Money: Overall profit/loss depends on money management. The first goal of money management is capital preservation. If you lose 10% of your capital, you have to make 11% just to break even. If you lose 40%, you need to make 67%, and if you lose 50%, guess what? You have to make 100% just to recover! So before you think about making big money, first you got to think about not risking your capital unnecessarily. Money management is too important to be overlooked.
A Book of Five Rings (or Go Rin No Sho) was written by the samurai legend, Miyamoto Musashi, in 1645. I read this text several years ago and while the central theme is ‘strategy’, the lessons that left a lasting impression concerned ‘true understanding’ and the importance of practice; of practising one’s arts, one’s discipline, one’s techniques. Practising until third nature becomes second nature, becomes first nature. In this age, when knowledge is plentiful and experience lacking, I believe there is much to be learned from Musashi’s wisdom:
The Kendo student practises furiously, thousands of cuts morning and night, learning fierce techniques of horrible war, until eventually sword becomes “no sword”, intention becomes “no intention”, a spontaneous knowledge of every situation. The first elementary teaching becomes the highest knowledge, and the master still continues to practise this simple training, his everyday prayer.
Study this book; read a word then ponder on it. If you interpret the meaning loosely you will mistake the Way.
If you merely read this book you will not reach the Way of strategy. Absorb the things written in this book. Do not just read, memorise or imitate, but so that you realise the principle from within your own heart, study hard to absorb these things in to your body.
“To know the times” means to know the enemy’s disposition in battle. Is it flourishing or waning? By observing the spirit of the enemy’s men and getting the best position, you can work out the enemy’s disposition and move your men accordingly. You can win through the principle of strategy, fighting from a position of advantage.
…the way to understand is through experience.
You must bear this in mind.
Practise this well.
You must research this well.
You must appreciate this.
You must train constantly.
You must consider all this carefully.
Study this well.
You must train hard to understand it.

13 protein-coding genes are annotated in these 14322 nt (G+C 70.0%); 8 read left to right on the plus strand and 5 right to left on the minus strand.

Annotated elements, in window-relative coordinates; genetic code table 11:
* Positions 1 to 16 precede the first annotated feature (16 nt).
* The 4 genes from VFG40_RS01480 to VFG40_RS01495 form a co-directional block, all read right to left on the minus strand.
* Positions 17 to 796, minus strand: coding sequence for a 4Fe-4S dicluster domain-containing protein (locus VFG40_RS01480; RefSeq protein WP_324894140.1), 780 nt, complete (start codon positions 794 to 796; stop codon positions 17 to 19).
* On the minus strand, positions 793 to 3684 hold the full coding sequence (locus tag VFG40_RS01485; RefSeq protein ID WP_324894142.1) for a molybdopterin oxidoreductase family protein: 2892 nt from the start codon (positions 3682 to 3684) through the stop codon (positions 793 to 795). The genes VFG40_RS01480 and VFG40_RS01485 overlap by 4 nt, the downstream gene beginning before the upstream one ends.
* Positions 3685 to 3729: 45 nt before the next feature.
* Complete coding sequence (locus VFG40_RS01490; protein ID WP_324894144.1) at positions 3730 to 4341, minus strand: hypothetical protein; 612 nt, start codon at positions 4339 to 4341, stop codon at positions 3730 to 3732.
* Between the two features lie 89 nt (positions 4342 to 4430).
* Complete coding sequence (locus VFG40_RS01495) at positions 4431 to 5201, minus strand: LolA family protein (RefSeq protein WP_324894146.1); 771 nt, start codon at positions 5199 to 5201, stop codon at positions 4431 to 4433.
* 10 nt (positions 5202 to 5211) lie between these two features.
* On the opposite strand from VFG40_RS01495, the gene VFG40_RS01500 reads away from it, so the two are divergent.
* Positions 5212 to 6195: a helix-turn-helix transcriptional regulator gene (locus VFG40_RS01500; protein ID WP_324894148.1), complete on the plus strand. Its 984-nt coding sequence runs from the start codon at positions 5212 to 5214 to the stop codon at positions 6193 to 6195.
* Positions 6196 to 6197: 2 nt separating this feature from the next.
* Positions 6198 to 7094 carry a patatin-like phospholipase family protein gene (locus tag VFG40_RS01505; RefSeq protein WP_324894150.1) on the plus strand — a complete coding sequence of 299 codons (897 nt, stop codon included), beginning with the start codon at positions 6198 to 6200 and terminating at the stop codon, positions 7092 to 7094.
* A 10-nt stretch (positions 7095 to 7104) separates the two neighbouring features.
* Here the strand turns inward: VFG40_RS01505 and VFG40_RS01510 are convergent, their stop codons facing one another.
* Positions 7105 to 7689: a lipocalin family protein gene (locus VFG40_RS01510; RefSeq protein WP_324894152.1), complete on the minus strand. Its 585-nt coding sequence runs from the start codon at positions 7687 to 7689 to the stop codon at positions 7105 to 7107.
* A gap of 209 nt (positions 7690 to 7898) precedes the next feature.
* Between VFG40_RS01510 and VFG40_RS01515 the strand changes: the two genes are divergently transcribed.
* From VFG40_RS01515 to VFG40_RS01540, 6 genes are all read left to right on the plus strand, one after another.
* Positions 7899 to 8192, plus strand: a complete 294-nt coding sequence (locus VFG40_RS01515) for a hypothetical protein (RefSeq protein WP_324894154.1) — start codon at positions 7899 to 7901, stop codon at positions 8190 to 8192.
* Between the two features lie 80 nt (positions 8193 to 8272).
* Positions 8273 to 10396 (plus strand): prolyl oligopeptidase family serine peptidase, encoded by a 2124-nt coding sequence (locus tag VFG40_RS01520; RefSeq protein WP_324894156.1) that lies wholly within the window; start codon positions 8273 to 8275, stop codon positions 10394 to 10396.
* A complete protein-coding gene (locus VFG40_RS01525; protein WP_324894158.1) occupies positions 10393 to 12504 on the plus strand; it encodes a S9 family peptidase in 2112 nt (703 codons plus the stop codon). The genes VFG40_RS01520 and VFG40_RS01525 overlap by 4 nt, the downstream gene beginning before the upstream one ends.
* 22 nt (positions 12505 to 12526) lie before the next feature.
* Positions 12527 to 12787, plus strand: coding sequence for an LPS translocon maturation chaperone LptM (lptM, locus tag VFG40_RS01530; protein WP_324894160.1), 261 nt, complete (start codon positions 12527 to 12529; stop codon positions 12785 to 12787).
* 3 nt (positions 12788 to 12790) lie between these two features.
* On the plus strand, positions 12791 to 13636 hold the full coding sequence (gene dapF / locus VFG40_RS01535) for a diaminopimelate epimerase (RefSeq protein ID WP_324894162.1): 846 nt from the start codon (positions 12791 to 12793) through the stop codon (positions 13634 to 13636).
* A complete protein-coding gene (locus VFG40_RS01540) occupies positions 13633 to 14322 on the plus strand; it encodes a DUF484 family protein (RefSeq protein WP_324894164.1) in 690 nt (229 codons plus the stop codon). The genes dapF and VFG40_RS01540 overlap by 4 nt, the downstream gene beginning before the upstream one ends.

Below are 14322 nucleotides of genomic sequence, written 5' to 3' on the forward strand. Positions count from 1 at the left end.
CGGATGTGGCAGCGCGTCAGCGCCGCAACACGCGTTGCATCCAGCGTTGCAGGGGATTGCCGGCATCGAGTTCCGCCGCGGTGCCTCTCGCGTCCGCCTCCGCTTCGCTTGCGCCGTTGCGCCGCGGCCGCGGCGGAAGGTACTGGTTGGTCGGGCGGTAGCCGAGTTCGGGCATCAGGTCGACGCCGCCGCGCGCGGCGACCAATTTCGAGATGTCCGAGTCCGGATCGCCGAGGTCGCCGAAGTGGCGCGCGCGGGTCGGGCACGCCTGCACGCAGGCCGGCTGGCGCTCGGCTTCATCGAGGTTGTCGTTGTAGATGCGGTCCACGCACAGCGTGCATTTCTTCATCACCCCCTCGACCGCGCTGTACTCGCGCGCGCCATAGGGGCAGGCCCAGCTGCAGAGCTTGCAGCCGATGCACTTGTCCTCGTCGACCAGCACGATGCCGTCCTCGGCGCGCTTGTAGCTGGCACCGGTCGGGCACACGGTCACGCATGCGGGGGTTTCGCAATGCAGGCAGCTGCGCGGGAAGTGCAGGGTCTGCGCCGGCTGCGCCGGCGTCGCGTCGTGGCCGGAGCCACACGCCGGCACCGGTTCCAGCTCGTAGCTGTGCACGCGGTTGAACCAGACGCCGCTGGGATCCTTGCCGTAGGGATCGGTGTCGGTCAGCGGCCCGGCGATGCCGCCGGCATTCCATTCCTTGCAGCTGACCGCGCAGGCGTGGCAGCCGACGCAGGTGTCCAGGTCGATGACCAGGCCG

With detailed practice you should be able to understand it.
If you train well enough you will be able to strike accordingly.
You must train repetitively.
Learn this well.
If you are a trader, you will relate
When an archer is shooting for nothing . . . he has all his skill.
Many books have been written by and about Mr. Livermore. He was a fascinating individual who reportedly made $100 million in a single day in the 1929 crash.
Legend has it that during the crash J.P. Morgan personally walked over to the N.Y. Stock exchange to ask Jesse Livermore to stop selling and start buying in order to save the markets.
He was an expert at following the right trend, with the exception of marriage. His wife was married about four times prior to marrying him, and all four husbands killed themselves, as did Jesse eventually. Not quite marriage counselor material, he is nonetheless one of the greatest wells of trading wisdom from which I have quenched my thirst in the past.
I am a much better trader because of Jesse Livermore. Every time I get stuck in a trading rut, I review my notes on his trading philosophies, which I would like to share with you below. (more…)
One of my favorite trading tales involves a very wise, veteran trader who, when asked his thoughts on the market, would simply respond by saying “It’s a bull market,” or “It’s a bear market.” Younger traders simply seeking out a hot tip from the seasoned pro would often leave discouraged – or even annoyed, believing they were being fed a line. JL himself didn’t understand until years later the wisdom that was actually being dispensed with those words: The veteran was simply relaying the path of least resistance, or the trend for the general market, and therefore giving the trader an incredible edge in determining one of the many variables that makes up stock trading.
Traders should equate the general market to that of a big river with individuals stocks as floating logs. If ones objective was to ride in the general direction of the current, they would not stand on the bank looking for a log that was bucking that trend? Furthermore, even if they found one that temporarily headed in the wrong direction, more than likely it would only be a matter of time before the log reversed course and also headed in the way of all the other logs. (more…)